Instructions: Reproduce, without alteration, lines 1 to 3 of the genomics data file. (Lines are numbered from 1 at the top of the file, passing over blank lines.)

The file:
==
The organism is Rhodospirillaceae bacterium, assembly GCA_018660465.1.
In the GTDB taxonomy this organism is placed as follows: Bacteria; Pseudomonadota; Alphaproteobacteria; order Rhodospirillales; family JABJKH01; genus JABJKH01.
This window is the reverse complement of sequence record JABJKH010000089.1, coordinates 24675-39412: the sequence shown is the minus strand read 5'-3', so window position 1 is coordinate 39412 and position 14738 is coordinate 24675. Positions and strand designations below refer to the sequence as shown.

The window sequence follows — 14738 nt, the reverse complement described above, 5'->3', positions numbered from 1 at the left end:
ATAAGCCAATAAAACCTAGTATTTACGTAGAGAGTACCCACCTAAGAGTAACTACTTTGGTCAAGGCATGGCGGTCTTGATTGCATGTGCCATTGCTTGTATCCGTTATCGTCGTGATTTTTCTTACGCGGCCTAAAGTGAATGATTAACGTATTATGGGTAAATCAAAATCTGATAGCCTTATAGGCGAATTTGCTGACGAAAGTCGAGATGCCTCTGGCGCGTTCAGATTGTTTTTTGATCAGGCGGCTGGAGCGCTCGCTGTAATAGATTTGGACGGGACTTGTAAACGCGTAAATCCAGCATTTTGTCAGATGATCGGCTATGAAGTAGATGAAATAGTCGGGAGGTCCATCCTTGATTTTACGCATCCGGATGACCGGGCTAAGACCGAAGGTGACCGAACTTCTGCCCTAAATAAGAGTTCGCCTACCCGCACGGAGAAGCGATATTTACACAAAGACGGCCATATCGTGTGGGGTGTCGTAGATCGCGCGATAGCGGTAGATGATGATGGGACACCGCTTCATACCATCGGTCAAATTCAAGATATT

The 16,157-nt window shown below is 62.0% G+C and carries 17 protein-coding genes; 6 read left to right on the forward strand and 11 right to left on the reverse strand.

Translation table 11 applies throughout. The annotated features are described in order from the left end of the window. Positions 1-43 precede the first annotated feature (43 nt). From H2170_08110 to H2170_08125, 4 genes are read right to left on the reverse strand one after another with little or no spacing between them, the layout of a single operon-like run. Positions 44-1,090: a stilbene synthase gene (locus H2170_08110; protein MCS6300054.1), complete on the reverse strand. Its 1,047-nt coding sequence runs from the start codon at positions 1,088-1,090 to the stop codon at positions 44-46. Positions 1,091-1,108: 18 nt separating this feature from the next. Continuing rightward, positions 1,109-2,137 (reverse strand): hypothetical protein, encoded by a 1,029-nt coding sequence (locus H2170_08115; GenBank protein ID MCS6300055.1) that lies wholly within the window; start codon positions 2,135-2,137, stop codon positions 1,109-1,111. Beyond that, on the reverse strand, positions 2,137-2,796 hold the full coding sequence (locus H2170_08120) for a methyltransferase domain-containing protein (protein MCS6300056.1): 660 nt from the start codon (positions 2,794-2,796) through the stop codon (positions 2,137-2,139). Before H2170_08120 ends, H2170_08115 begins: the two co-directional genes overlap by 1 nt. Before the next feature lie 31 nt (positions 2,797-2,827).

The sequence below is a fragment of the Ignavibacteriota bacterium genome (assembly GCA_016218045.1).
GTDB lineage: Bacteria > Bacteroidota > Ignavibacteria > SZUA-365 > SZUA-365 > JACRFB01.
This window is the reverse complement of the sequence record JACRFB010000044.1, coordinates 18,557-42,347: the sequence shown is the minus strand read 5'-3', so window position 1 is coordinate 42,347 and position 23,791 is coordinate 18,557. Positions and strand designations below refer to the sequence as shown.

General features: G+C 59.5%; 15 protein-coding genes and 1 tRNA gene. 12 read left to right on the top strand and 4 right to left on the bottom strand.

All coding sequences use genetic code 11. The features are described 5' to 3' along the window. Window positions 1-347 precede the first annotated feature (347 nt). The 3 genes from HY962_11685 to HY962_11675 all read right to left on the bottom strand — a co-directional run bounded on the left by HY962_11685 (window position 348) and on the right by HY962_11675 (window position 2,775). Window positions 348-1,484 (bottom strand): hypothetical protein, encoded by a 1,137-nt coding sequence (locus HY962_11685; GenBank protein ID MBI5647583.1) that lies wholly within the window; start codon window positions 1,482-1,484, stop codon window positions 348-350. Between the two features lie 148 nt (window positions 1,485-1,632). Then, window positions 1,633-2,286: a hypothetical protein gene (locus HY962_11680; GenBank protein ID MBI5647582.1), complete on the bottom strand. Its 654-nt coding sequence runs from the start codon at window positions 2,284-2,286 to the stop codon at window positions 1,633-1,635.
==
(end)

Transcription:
The organism is Rhodospirillaceae bacterium, assembly GCA_018660465.1.
In the GTDB taxonomy this organism is placed as follows: Bacteria; Pseudomonadota; Alphaproteobacteria; order Rhodospirillales; family JABJKH01; genus JABJKH01.
This window is the reverse complement of sequence record JABJKH010000089.1, coordinates 24675-39412: the sequence shown is the minus strand read 5'-3', so window position 1 is coordinate 39412 and position 14738 is coordinate 24675. Positions and strand designations below refer to the sequence as shown.